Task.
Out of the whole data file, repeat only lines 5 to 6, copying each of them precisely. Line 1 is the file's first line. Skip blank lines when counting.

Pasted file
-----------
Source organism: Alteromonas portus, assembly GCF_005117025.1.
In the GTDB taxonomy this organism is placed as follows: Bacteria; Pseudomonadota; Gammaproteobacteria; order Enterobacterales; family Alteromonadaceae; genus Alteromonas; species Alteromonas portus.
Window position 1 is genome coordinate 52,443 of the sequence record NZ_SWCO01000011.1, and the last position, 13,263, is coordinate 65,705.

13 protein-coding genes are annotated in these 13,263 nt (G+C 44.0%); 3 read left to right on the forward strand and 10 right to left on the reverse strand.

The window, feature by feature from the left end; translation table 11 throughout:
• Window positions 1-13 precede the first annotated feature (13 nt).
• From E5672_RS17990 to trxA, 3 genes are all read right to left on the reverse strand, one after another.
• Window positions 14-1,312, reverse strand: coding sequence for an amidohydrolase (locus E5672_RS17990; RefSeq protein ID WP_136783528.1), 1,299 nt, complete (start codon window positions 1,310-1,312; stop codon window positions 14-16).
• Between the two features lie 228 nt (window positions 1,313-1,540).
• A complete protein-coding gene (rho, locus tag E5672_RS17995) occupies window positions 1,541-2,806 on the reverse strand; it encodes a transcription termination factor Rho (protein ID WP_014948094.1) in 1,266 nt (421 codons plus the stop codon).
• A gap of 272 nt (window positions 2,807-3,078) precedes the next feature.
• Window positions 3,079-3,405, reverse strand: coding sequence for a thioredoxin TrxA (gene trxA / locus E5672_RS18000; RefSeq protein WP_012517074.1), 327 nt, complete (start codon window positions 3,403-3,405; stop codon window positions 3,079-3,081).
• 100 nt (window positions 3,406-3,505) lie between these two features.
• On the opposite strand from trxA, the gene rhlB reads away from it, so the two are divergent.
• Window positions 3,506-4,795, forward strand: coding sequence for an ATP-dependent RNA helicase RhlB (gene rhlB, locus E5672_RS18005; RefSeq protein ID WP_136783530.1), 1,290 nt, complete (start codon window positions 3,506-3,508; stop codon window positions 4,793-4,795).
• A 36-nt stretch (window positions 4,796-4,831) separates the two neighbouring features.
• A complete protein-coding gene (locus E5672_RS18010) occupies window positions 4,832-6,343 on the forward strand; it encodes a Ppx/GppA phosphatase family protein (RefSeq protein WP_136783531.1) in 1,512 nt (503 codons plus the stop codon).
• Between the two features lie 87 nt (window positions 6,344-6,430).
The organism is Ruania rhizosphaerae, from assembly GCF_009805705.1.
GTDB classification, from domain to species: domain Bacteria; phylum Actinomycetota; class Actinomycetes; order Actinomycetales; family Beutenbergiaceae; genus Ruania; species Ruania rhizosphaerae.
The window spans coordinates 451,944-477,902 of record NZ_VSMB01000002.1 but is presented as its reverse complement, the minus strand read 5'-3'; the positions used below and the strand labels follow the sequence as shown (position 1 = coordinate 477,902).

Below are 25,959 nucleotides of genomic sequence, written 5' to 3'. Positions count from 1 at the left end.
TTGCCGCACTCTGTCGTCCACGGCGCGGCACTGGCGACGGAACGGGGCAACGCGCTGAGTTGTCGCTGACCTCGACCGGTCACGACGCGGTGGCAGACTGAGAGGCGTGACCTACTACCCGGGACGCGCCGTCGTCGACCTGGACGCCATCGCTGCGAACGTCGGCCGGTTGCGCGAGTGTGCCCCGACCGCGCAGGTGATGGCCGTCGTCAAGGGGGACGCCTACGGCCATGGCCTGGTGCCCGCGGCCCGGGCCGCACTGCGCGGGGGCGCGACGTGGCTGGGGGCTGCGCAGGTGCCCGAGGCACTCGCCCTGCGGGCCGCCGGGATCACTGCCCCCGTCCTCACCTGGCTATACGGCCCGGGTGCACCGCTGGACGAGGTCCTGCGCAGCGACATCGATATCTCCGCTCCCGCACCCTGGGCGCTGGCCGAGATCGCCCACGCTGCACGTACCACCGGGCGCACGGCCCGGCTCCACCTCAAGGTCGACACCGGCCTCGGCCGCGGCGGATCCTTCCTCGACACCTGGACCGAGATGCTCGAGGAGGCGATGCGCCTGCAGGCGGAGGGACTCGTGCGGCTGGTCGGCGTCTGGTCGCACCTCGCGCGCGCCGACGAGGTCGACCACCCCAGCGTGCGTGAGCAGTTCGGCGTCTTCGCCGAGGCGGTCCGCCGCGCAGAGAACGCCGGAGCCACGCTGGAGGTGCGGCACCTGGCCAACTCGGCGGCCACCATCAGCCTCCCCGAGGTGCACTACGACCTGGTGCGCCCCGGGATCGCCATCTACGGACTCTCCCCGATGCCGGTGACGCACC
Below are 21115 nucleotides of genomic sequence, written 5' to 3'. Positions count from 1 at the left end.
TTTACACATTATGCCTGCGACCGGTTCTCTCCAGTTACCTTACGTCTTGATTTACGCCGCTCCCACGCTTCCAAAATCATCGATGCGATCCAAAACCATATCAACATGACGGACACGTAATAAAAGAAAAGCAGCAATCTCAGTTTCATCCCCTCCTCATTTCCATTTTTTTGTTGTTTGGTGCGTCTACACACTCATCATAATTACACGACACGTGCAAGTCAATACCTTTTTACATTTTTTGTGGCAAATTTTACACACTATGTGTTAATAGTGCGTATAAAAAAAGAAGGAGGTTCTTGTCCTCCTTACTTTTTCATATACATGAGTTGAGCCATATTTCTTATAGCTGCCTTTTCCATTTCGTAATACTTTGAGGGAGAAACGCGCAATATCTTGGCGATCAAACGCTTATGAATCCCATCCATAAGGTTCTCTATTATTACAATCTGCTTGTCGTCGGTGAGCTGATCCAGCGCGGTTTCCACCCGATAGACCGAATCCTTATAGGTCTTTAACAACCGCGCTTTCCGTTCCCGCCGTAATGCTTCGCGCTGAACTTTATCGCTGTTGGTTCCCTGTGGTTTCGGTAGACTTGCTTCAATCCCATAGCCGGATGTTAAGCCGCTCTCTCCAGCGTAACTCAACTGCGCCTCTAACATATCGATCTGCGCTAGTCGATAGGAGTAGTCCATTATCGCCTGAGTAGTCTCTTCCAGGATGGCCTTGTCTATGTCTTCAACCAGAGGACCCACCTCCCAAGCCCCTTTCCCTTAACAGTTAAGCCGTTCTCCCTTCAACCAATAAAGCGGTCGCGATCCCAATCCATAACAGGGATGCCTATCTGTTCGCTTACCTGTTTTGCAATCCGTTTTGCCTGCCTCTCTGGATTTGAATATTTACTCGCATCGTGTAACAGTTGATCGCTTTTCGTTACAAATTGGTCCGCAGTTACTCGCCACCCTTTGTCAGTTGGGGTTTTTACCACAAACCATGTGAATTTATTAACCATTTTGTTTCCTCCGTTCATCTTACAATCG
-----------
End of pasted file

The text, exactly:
The window, feature by feature from the left end; translation table 11 throughout:
• Window positions 1-13 precede the first annotated feature (13 nt).